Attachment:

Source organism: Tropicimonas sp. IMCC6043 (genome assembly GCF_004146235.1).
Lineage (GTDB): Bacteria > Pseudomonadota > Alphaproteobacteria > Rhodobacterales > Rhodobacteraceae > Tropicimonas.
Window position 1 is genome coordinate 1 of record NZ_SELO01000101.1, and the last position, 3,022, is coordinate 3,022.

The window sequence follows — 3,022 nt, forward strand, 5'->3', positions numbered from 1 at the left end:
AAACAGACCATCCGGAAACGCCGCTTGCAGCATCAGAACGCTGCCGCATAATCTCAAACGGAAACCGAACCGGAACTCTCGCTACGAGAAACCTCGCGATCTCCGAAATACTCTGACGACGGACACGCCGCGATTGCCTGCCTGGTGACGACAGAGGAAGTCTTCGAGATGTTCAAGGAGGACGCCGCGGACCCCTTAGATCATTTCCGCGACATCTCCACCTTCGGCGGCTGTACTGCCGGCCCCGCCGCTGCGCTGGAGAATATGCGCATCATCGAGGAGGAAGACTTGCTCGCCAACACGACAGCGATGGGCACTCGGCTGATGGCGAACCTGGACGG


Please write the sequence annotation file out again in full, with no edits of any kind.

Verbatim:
Source organism: Tropicimonas sp. IMCC6043 (genome assembly GCF_004146235.1).
Lineage (GTDB): Bacteria > Pseudomonadota > Alphaproteobacteria > Rhodobacterales > Rhodobacteraceae > Tropicimonas.
Window position 1 is genome coordinate 1 of record NZ_SELO01000101.1, and the last position, 3,022, is coordinate 3,022.

The window sequence follows — 3,022 nt, forward strand, 5'->3', positions numbered from 1 at the left end:
AAACAGACCATCCGGAAACGCCGCTTGCAGCATCAGAACGCTGCCGCATAATCTCAAACGGAAACCGAACCGGAACTCTCGCTACGAGAAACCTCGCGATCTCCGAAATACTCTGACGACGGACACGCCGCGATTGCCTGCCTGGTGACGACAGAGGAAGTCTTCGAGATGTTCAAGGAGGACGCCGCGGACCCCTTAGATCATTTCCGCGACATCTCCACCTTCGGCGGCTGTACTGCCGGCCCCGCCGCTGCGCTGGAGAATATGCGCATCATCGAGGAGGAAGACTTGCTCGCCAACACGACAGCGATGGGCACTCGGCTGATGGCGAACCTGGACGG